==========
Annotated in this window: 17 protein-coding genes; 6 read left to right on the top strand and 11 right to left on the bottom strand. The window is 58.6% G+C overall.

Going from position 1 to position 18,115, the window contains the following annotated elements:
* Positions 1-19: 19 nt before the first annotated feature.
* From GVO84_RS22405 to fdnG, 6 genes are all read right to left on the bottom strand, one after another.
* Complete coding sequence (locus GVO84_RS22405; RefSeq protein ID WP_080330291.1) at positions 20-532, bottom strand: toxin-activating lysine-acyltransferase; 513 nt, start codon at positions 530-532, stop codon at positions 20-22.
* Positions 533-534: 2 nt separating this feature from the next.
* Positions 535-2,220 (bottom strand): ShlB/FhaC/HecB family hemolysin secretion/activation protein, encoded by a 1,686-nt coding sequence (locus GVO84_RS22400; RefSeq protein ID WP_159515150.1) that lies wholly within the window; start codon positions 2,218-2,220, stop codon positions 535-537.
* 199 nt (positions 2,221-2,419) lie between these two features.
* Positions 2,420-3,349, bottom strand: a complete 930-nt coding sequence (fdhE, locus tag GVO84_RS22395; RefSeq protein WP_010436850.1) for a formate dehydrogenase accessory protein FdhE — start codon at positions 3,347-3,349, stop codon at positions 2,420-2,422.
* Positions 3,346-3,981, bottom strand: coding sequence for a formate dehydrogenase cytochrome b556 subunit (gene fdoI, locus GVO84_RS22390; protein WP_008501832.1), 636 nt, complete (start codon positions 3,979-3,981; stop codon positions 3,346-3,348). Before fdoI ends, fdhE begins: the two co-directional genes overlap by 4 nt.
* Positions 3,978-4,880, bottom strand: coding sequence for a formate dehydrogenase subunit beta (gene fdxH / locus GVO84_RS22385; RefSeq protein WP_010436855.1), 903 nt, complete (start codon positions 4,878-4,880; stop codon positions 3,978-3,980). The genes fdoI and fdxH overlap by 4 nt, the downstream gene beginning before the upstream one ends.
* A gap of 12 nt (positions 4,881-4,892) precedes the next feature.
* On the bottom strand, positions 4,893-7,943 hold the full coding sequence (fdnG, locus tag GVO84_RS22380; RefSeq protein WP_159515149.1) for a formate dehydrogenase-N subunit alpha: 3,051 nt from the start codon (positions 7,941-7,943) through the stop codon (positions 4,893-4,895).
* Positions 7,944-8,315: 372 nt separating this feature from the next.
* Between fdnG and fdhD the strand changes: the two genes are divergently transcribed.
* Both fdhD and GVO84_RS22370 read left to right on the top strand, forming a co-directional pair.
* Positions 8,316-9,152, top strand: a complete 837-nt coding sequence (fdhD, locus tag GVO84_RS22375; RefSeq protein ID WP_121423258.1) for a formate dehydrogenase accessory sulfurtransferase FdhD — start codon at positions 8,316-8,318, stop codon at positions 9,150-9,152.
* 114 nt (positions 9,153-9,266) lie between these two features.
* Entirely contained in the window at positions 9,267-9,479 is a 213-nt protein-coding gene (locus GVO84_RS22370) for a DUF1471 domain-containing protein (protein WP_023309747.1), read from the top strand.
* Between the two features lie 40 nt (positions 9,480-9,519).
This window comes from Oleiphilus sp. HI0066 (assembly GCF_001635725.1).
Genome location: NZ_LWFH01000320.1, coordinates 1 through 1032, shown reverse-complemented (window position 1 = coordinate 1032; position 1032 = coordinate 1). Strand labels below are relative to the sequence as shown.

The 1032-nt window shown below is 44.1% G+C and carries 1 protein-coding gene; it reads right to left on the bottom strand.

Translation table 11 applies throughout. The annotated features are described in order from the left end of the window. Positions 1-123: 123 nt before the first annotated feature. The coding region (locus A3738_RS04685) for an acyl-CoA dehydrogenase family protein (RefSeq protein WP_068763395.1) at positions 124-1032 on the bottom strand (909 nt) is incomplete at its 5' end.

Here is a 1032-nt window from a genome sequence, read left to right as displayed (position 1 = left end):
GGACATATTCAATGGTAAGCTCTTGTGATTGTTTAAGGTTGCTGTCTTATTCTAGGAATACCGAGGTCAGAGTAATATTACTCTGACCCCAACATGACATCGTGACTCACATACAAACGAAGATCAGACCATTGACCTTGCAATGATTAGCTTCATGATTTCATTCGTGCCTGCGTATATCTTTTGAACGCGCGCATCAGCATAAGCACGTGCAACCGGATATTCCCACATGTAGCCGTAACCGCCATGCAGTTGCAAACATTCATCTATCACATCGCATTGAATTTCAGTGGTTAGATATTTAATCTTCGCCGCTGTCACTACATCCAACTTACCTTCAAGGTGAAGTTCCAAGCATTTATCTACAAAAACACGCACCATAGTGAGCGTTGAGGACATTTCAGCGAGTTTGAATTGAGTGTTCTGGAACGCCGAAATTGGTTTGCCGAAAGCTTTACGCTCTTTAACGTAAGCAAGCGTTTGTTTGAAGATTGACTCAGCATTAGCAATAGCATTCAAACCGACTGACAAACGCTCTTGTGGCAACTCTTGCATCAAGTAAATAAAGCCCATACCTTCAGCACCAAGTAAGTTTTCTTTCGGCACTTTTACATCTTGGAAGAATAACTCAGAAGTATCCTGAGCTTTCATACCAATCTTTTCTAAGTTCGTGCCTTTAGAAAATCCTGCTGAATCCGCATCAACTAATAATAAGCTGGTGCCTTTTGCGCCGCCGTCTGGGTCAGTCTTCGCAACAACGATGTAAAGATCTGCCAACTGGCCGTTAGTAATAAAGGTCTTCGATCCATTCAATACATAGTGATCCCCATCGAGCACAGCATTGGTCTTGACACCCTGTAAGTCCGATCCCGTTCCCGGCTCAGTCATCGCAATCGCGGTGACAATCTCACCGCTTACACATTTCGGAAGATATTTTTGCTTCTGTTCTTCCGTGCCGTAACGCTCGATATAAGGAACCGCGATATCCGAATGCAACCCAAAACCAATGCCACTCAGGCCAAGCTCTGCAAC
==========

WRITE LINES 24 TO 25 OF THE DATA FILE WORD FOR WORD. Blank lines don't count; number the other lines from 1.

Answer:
Translation table 11 applies throughout. The annotated features are described in order from the left end of the window. Positions 1-123: 123 nt before the first annotated feature. The coding region (locus A3738_RS04685) for an acyl-CoA dehydrogenase family protein (RefSeq protein WP_068763395.1) at positions 124-1032 on the bottom strand (909 nt) is incomplete at its 5' end.

Here is a 1032-nt window from a genome sequence, read left to right as displayed (position 1 = left end):